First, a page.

Add in unfunded pension debt, both at the federal level and lower. Does anyone really think that in a serious crisis, Washington won’t bail out bankrupt state and local pension plans? And of course it will step in to save the laughably unfunded Pension Benefit Guaranty Corporation, which insures private defined benefit pensions. All these unaccounted-for liabilities will amplify future deficits at some point.
We are not going to get out of this debt trap by cutting benefits or raising taxes. I agree with Ray Dalio that we are almost certainly going to monetize it. I highly suggest that you read his latest piece titled “The World Has Gone Mad and the System Is Broken.” It is the shortest and best summary of his views that he has put out in a long time.
Since there isn’t enough money to fund these pension and healthcare obligations, there will likely be an ugly battle to determine how much of the gap will be bridged by 1) cutting benefits, 2) raising taxes, and 3) printing money (which would have to be done at the federal level and pass to those at the state level who need it). This will exacerbate the wealth gap battle.
While none of these three paths are good, printing money is the easiest path because it is the most hidden way of creating a wealth transfer and it tends to make asset prices rise. After all, debt and other financial obligations that are denominated in the amount of money owed only require the debtors to deliver money; because there are no limitations made on the amounts of money that can be printed or the value of that money, it is the easiest path.
Note, Ray isn’t saying he prefers this path, or that it is a good choice. He thinks it is what we will do. I agree. This is what will happen, and it’s going to have consequences.
The big risk of this path is that it threatens the viability of the three major world reserve currencies as viable store holds of wealth. At the same time, if policy makers can’t monetize these obligations, then the rich/poor battle over how much expenses should be cut and how much taxes should be raised will be much worse. As a result, rich capitalists will increasingly move to places in which the wealth gaps and conflicts are less severe and government officials in those losing these big tax payers will increasingly try to find ways to trap them.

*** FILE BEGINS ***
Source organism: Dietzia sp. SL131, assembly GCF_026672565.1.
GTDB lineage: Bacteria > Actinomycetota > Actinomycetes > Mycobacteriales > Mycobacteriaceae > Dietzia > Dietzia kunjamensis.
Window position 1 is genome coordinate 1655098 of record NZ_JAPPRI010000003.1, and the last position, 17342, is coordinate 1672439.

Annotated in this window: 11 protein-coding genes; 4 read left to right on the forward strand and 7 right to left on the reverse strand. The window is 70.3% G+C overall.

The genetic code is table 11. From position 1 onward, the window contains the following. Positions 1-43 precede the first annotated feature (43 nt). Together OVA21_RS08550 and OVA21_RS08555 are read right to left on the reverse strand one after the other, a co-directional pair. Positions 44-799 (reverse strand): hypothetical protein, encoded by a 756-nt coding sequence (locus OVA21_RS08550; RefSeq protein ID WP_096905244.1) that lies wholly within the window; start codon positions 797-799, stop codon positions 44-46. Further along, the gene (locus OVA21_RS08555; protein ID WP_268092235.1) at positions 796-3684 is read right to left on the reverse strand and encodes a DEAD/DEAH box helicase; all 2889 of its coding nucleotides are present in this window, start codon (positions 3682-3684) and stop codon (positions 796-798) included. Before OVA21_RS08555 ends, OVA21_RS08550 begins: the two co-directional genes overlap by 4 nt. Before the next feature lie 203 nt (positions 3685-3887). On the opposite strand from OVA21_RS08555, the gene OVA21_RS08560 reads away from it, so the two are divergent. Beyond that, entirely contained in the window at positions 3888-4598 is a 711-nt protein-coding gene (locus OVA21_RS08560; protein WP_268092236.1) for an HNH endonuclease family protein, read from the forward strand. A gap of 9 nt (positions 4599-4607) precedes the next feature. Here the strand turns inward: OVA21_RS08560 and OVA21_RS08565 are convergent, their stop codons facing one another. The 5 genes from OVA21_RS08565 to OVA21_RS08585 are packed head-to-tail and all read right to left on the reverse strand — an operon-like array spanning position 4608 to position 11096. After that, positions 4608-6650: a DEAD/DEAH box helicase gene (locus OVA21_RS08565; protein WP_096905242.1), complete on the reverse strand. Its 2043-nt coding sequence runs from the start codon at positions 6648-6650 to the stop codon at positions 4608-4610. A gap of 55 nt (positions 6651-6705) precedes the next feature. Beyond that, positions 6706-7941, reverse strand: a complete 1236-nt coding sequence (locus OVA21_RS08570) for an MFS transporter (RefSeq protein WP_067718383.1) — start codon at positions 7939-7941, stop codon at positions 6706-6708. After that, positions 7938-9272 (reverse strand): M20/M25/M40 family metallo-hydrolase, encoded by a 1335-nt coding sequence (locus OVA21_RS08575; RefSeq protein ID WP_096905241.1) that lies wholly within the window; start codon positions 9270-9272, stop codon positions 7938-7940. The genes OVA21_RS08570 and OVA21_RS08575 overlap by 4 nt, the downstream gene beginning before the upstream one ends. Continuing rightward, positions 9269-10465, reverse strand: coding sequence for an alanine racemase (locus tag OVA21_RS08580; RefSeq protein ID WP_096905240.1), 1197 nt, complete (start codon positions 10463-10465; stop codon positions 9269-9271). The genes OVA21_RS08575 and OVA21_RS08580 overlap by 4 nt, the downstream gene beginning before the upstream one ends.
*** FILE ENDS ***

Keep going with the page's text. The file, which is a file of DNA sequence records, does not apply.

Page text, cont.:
If that sounds like a recipe for conflict, you’re right. It will probably get ugly. We can’t yet say exactly how, because there are lots of ways this could unfold. The Fed has plenty of power already, and Congress can give it more. The only real limit is what the markets will bear in terms of currency depreciation.
One way or another, this will get to a Great Reset in which debt simply… disappears. That will inevitably create winners and losers. Some people who did everything right will get punished. Some irresponsible fools will get rewarded. Neither is good, but that’s not the point. We are talking about what will happen, not what we want.
In the video conversation mentioned above between Paul Tudor Jones and Ray Dalio, Ray again highlights some problematic similarities between our times and the 1930s. Both feature:
- a large wealth gap
- the absence of effective monetary policy
- a change in the world order, in this case the rise of China and the potential for trade wars/technology wars/capital wars.
He threw in a few quick comments as their time was running out, alluding to the potential for the end of the world reserve system and the collapse of fiat monetary regimes. Maybe it was in his rush to finish as their time is drawing to a close, but it certainly sounded a more challenging tone than I have seen in his writings.
It brought to mind an essay I read last week from my favorite central banker, former BIS Chief Economist William White. He was warning about potential currency wars, aiming particularly at the US Treasury’s seeming desire for a weaker dollar. Ditto for other governments around the world. He believes this a prescription for disaster.